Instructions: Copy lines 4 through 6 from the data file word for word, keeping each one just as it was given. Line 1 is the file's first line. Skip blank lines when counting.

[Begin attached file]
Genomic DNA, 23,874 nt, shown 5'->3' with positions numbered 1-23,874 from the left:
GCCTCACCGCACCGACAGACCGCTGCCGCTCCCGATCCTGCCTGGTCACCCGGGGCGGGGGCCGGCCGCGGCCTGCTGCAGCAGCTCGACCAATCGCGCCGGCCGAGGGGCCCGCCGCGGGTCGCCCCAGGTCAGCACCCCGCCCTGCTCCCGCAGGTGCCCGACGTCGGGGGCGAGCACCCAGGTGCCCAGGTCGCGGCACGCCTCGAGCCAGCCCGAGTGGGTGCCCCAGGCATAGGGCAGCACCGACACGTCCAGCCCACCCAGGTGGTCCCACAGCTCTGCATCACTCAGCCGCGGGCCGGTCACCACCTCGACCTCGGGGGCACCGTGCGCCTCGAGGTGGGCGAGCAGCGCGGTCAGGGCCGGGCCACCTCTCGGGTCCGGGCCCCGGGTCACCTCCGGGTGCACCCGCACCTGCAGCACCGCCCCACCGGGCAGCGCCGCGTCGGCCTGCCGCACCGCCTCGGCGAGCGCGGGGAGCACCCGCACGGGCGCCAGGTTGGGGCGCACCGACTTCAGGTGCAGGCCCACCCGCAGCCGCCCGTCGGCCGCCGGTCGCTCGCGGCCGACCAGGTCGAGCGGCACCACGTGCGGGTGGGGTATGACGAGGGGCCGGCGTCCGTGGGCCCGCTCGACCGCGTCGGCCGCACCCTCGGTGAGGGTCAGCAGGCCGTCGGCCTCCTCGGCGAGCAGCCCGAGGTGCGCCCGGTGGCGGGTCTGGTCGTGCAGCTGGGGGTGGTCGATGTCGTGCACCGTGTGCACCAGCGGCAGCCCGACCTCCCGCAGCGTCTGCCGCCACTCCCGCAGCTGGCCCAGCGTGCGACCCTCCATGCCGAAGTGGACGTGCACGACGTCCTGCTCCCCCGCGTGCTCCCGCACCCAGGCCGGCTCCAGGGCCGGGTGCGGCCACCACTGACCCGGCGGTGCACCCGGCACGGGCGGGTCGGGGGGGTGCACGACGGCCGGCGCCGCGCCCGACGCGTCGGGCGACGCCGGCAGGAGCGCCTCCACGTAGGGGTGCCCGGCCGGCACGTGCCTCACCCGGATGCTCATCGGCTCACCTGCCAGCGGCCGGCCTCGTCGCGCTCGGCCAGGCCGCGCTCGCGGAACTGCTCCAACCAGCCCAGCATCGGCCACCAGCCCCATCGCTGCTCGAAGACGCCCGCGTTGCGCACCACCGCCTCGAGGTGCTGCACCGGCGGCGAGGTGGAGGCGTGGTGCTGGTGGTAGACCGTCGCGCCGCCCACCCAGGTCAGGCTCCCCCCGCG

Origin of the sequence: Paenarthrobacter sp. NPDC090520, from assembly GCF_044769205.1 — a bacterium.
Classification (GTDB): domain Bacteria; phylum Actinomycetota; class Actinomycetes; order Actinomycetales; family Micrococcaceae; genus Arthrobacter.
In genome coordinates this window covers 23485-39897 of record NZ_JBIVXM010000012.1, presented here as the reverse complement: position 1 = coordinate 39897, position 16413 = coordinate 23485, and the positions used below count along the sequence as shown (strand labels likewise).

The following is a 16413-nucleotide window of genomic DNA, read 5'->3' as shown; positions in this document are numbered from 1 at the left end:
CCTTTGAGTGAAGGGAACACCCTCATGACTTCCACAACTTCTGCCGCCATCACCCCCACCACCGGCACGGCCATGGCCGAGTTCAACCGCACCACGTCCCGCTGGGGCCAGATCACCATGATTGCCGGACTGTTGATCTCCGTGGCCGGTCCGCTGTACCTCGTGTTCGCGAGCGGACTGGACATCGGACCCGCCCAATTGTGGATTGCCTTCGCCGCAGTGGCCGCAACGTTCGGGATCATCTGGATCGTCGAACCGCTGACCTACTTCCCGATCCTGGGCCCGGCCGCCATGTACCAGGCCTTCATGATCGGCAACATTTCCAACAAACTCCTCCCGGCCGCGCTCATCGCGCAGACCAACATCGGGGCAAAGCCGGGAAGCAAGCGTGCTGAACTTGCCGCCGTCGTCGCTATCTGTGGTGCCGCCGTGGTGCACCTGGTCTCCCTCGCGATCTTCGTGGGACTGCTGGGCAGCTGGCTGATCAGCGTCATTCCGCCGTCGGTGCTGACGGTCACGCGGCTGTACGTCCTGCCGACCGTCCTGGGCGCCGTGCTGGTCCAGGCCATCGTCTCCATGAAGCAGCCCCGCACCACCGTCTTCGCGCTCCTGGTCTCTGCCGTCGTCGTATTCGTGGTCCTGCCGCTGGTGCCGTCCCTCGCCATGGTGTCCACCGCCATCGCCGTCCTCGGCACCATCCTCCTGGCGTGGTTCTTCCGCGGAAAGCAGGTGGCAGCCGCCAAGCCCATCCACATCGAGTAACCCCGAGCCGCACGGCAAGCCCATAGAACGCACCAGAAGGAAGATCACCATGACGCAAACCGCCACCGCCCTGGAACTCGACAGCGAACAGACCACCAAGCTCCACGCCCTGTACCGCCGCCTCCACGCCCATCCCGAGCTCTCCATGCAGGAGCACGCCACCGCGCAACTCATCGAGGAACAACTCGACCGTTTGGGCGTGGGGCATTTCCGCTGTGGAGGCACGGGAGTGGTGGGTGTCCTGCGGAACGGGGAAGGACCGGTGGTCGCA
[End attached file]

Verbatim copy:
Classification (GTDB): domain Bacteria; phylum Actinomycetota; class Actinomycetes; order Actinomycetales; family Micrococcaceae; genus Arthrobacter.
In genome coordinates this window covers 23485-39897 of record NZ_JBIVXM010000012.1, presented here as the reverse complement: position 1 = coordinate 39897, position 16413 = coordinate 23485, and the positions used below count along the sequence as shown (strand labels likewise).

The following is a 16413-nucleotide window of genomic DNA, read 5'->3' as shown; positions in this document are numbered from 1 at the left end: